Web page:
Well, that does it. No stump speeches for Presidential aspirants.

Moneyrunner said...

"Harold Bloom, Derrida, Levinas, all atheists, read the Bible more lovingly and with more depth than any Christian I've come across."

You have just taken the prize from Lillian Hellman.

Robert Cook said...

"And thus our Republic dies."

It's already dead, pal!

What we have is a Potemkin Village America, and everyone pretends--and some actually believe--the plywood and canvas flats are actually three dimensional structures and the players reciting their lines are real and mean what they say, and that this country is not on the precipice of collapse and the men behind the curtains are actually wizards, and not con-men and slick operators, turning everything they can into a fast buck, heaving the rest into the overflowing landfills that will eventually be all, along with jails, that makes up our country.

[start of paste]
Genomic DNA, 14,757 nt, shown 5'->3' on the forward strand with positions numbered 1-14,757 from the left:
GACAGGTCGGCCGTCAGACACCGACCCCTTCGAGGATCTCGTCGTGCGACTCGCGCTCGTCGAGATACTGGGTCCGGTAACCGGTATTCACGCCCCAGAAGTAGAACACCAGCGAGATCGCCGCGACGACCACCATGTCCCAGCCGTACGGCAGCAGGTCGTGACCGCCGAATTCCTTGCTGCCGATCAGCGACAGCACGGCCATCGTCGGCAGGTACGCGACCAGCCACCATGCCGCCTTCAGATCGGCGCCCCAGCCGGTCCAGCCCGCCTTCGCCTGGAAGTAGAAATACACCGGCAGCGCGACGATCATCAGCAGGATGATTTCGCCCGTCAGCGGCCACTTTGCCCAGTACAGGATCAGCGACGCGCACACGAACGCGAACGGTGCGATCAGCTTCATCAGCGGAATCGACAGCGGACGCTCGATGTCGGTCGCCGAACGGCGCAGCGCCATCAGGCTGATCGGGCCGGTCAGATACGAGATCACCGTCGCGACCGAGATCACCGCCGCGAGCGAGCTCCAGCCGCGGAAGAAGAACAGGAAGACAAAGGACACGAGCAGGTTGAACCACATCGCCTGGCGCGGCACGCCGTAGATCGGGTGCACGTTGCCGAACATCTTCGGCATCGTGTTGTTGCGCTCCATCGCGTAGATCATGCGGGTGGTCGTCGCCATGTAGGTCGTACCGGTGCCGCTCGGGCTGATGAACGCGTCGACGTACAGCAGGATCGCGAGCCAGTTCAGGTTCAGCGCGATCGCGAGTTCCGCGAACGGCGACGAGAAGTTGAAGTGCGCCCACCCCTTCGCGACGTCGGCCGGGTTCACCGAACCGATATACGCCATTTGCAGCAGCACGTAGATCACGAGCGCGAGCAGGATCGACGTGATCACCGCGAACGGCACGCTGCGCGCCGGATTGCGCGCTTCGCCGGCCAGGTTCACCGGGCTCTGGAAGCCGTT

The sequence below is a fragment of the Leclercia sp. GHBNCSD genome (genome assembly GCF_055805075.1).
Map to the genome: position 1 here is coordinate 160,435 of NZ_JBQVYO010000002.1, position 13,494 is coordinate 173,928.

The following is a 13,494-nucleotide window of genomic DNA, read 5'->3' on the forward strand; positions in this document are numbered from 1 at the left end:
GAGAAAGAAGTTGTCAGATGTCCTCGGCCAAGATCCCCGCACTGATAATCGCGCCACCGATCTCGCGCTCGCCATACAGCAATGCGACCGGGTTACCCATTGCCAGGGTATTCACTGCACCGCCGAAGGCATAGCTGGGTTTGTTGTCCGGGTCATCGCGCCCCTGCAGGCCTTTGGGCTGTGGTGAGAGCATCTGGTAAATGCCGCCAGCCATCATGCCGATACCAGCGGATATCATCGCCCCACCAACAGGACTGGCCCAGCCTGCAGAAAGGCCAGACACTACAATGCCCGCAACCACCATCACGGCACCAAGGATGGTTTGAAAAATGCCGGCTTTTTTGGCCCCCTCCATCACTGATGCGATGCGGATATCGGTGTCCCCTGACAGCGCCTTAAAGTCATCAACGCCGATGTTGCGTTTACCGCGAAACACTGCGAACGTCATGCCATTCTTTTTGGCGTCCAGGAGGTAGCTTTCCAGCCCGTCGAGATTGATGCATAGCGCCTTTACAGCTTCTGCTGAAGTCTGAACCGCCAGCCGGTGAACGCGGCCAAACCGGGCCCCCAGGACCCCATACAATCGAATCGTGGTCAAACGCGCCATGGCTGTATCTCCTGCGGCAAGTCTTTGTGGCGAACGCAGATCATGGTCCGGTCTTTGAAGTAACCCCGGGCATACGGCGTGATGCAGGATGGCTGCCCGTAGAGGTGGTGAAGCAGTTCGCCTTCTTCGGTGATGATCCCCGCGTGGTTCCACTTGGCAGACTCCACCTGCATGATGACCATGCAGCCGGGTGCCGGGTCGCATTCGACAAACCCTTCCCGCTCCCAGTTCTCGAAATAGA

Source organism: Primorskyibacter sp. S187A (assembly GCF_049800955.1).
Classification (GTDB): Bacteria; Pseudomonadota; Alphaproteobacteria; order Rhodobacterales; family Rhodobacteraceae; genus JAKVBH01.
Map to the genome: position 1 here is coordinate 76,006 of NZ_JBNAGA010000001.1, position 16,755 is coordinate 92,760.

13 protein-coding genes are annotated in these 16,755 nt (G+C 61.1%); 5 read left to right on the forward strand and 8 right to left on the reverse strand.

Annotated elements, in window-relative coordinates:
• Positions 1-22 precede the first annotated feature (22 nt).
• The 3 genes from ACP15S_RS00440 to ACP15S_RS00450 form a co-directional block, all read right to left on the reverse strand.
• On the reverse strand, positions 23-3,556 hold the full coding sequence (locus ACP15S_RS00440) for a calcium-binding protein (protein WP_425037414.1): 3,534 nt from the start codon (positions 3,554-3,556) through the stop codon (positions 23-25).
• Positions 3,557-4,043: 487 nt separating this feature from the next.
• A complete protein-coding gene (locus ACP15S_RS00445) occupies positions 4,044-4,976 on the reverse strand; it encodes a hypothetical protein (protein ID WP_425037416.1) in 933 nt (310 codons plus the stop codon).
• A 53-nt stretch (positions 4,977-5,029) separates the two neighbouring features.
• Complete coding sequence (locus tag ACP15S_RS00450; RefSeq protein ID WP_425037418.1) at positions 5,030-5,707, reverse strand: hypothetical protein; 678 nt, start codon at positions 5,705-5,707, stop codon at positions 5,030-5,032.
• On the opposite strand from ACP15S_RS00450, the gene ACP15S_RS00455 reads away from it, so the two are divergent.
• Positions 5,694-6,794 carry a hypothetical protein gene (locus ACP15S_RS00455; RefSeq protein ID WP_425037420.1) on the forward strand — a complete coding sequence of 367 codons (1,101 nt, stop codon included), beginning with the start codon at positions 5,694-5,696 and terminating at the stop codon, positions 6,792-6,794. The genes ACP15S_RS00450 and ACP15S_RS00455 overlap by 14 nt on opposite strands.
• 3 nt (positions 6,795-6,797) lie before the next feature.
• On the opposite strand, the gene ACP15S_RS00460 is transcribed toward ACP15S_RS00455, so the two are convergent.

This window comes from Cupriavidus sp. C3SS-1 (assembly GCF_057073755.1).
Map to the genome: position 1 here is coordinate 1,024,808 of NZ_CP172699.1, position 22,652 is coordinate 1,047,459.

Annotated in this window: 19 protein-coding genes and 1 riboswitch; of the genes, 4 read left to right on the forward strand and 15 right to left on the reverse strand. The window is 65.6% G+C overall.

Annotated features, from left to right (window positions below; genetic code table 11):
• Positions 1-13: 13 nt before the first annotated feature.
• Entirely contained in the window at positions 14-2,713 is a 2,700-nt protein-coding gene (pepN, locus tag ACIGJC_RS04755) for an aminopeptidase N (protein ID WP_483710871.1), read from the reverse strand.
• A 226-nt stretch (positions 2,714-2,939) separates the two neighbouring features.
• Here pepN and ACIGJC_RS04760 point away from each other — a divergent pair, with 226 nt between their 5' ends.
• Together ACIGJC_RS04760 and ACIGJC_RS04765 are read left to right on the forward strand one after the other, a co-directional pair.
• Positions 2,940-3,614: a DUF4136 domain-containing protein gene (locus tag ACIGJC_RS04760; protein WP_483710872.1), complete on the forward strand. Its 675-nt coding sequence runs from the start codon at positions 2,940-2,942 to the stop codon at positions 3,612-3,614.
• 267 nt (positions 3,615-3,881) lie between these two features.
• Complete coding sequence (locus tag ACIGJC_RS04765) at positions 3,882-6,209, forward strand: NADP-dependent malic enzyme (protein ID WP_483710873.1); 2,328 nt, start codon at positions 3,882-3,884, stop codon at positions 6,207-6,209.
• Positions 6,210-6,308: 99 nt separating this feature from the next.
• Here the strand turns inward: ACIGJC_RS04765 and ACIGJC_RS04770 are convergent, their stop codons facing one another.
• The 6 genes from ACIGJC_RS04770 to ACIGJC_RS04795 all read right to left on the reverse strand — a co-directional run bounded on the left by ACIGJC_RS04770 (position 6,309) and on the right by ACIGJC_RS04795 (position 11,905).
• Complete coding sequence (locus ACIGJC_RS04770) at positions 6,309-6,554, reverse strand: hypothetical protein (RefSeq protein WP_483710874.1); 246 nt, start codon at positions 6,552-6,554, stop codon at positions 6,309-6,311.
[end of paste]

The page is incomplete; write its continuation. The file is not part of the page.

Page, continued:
Moneyrunner said...

I like atheists, except the dogmatists. They're always trying to convince me that it's wise to believe in nothing.

Robert Cook said...

"Well, that does it. No stump speeches for Presidential aspirants."

Oh, no...that's part of the game. It's just foolish to think the speeches are anything but bullshit writ large.

Moneyrunner said...

Atheists are very smart, especially the atheists that believe that space aliens seeded life on earth.

Moneyrunner said...

Robert, I'm surprised that you are so down on the country, given that your side has been in charge for so long. And please don't try to tell me that isn't true, given you full throated support for the current President.